Cass County Board: Commissioners approve contracts for highway department projects

BACKUS--County Engineer David Enblom obtained Cass County Board approval Tuesday to award contracts to low bidders for a new county highway garage at Pine River and additions to the county garages at Pillager and Hackensack.

BACKUS-County Engineer David Enblom obtained Cass County Board approval Tuesday to award contracts to low bidders for a new county highway garage at Pine River and additions to the county garages at Pillager and Hackensack.

Total cost for the new Pine River garage will be $544,905. Total cost for the two additions will be $427,380.

HyTec Construction of Brainerd won the contract to construct the buildings and cement slabs base for the two garage additions at $163,000. RW Electric of Walker won the electrical bid at $8,662. Ike's Heating and Cooling will provide the heating/cooling system for $6,511.76.

Srock of Alexandria won the contract to construct the Pine River garage for $252,460. That firm recently finished building a new highway garage for the county at Cass Lake.

Other contractors for the Pine River project will be Danny's Masonry of Akeley for the cement slab, $66,085; RW Electric for electrical work, $22,020; and Ike's Heating and Cooling, heating/cooling system, $86,815.


The county asked for base bids for an 80-foot-by-60-foot building and an alternate for a 100-foot-by-60-foot building, which would be comparable to the county's other garages, plus the additions that are being made to the Hackensack and Pillager buildings now.

Enblom said it appeared the county could save 10 percent by building a larger building now at Pine River. The board chose that option.

He said, based on the first winter of use for the county's new garage built in 2015 at Cass Lake, operating costs for the new building are much lower than for the old garage that it replaced.

Additionally, Enblom said the fact the county will be able to keep all its equipment inside at each new garage will keep the equipment in better condition and give the county a better trade-in value when it buys new equipment.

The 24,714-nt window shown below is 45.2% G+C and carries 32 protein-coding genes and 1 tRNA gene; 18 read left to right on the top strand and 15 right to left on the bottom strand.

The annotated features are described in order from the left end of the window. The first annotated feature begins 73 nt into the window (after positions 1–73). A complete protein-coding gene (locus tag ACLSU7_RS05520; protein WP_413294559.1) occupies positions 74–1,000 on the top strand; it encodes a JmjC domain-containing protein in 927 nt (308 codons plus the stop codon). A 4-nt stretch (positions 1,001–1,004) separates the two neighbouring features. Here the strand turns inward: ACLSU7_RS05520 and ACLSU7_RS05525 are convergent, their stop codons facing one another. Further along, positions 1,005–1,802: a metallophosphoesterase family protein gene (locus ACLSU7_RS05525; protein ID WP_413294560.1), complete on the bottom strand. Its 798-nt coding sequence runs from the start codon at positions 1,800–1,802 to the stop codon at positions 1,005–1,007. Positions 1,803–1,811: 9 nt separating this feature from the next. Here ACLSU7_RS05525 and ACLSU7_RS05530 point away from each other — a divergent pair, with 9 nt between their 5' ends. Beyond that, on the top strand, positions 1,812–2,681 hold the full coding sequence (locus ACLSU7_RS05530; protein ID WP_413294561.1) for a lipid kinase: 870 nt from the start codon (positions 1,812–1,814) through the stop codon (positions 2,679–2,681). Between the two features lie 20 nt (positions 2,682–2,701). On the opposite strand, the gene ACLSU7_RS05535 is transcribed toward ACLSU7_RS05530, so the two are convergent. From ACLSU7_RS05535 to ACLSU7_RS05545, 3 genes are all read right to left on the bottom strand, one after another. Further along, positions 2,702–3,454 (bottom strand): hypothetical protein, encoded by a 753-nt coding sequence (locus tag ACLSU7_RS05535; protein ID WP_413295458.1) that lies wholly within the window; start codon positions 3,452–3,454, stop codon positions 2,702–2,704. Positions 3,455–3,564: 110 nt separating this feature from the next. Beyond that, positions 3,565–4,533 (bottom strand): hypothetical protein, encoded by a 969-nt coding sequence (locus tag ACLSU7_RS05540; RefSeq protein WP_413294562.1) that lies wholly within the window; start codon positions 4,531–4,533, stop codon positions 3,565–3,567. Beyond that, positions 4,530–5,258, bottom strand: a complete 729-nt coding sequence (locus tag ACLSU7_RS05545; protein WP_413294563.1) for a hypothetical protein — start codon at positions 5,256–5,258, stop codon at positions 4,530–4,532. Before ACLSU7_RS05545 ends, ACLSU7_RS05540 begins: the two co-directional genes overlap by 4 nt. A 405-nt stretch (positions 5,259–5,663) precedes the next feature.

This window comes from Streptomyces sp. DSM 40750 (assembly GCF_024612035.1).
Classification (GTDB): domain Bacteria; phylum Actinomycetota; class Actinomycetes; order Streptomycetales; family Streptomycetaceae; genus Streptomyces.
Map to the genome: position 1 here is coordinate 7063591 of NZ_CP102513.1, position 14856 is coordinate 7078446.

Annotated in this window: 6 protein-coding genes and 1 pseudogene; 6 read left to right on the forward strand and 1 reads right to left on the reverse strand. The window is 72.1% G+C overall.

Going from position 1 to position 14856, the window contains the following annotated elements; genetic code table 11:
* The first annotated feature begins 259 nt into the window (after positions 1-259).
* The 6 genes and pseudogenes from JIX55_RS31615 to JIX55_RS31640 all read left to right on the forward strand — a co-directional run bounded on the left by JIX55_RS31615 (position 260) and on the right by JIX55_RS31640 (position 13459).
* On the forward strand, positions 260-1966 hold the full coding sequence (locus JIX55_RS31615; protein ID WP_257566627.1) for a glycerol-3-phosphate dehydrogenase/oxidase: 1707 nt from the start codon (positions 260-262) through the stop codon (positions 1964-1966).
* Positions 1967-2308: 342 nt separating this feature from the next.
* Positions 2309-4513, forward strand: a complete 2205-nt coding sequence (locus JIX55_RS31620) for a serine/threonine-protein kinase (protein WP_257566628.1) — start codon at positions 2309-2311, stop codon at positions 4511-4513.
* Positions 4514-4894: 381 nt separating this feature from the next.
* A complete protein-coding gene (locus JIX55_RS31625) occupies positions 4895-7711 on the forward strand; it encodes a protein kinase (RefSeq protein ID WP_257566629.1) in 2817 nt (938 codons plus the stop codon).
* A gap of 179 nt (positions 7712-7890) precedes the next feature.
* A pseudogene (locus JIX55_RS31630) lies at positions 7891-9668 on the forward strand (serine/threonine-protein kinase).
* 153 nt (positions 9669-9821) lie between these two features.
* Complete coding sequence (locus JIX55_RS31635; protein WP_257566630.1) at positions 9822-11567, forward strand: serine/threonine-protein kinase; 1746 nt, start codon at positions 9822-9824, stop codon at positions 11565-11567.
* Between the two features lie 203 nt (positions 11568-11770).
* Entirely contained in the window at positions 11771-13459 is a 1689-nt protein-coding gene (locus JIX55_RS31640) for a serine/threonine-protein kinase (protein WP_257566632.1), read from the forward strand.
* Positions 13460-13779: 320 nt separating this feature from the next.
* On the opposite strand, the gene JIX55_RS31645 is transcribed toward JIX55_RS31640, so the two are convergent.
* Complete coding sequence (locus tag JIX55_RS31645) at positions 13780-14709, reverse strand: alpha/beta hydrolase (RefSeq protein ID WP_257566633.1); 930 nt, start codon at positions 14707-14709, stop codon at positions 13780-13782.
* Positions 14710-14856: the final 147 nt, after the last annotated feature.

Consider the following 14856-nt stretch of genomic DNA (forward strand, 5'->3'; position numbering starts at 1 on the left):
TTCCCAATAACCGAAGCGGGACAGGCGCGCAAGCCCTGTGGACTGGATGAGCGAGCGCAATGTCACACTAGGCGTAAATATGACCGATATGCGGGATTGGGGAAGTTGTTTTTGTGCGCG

The county has looked into building a shared garage with Minnesota Department of Transportation at Pine River and at Remer, but Enblom said it appears doing so would cost the county two to three times as much as if the county continues to build its own garages separately.

Bids the county accepted Tuesday for Pine River show the county can build its own building for about $400,000, while estimates for the county to add onto MnDOT's garage at Remer would run $1,000,000.

Enblom plans to sell the old county highway garage at Pine River, but he said he does not expect the county will receive a high price for it, because it needs both a new well and septic sewer system.

Cass County has been contracting Mark Beard the last few years to oversee the county's interests in planning, design and construction of building projects. Enblom said Beard's cost per highway garage is running about $15,000 to $20,000 per project.


The county renewed its contract with Beard through April 2017, adding a provision that the county will pay up to $50,000 for his liability insurance. He is paid $50 per hour, but receives no additional business expenses or other compensation. Beard uses his own car.

The county board approved an agreement with MnDOT to move the county's state aid payment to resurface County State Aid Highway 75 from 2017 to 2016. Federal funds will reimburse this project cost in 2017.

Leech Lake Reservation will contribute $370,000 toward this paving project.

CSAH 75 runs from Highway 2 to the Beltrami County line, running past the Bingo Palace and Casino and the Leech Lake Tribal College west of Cass Lake.

The county had lowered, at the request of people in that area, the speed limit on CSAH 75, but Enblom said Tuesday he has learned the county no longer has authority to set speed limits for rural residential roads. The law changed in 2009.

The county board called Tuesday for a new MnDOT analysis of speed limits for CSAH 75.

Enblom said this legislative change could impact other rural residential roads in the county where speed limits had been set since 2009. He said he is unsure how many roads might be impacted.

Cities and township still retain their right to set speed limits, along with MnDOT.

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